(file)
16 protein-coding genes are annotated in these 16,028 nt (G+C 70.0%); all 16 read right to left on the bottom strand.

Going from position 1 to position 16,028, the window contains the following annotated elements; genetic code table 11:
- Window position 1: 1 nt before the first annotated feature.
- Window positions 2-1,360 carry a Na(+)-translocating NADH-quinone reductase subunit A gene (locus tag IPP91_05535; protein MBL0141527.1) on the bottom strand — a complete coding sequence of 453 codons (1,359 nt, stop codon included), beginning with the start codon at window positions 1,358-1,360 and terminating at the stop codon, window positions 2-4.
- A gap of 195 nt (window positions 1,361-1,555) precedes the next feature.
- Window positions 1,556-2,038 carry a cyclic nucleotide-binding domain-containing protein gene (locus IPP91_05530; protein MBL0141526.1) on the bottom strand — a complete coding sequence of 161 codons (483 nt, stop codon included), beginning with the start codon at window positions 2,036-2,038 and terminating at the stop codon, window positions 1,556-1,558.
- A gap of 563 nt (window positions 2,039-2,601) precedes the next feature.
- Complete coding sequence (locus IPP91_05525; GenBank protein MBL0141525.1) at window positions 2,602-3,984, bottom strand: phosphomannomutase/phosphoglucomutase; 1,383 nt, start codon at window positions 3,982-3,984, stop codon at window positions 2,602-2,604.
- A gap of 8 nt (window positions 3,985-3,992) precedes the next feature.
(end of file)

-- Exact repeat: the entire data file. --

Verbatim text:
16 protein-coding genes are annotated in these 16,028 nt (G+C 70.0%); all 16 read right to left on the bottom strand.

Going from position 1 to position 16,028, the window contains the following annotated elements; genetic code table 11:
- Window position 1: 1 nt before the first annotated feature.
- Window positions 2-1,360 carry a Na(+)-translocating NADH-quinone reductase subunit A gene (locus tag IPP91_05535; protein MBL0141527.1) on the bottom strand — a complete coding sequence of 453 codons (1,359 nt, stop codon included), beginning with the start codon at window positions 1,358-1,360 and terminating at the stop codon, window positions 2-4.
- A gap of 195 nt (window positions 1,361-1,555) precedes the next feature.
- Window positions 1,556-2,038 carry a cyclic nucleotide-binding domain-containing protein gene (locus IPP91_05530; protein MBL0141526.1) on the bottom strand — a complete coding sequence of 161 codons (483 nt, stop codon included), beginning with the start codon at window positions 2,036-2,038 and terminating at the stop codon, window positions 1,556-1,558.
- A gap of 563 nt (window positions 2,039-2,601) precedes the next feature.
- Complete coding sequence (locus IPP91_05525; GenBank protein MBL0141525.1) at window positions 2,602-3,984, bottom strand: phosphomannomutase/phosphoglucomutase; 1,383 nt, start codon at window positions 3,982-3,984, stop codon at window positions 2,602-2,604.
- A gap of 8 nt (window positions 3,985-3,992) precedes the next feature.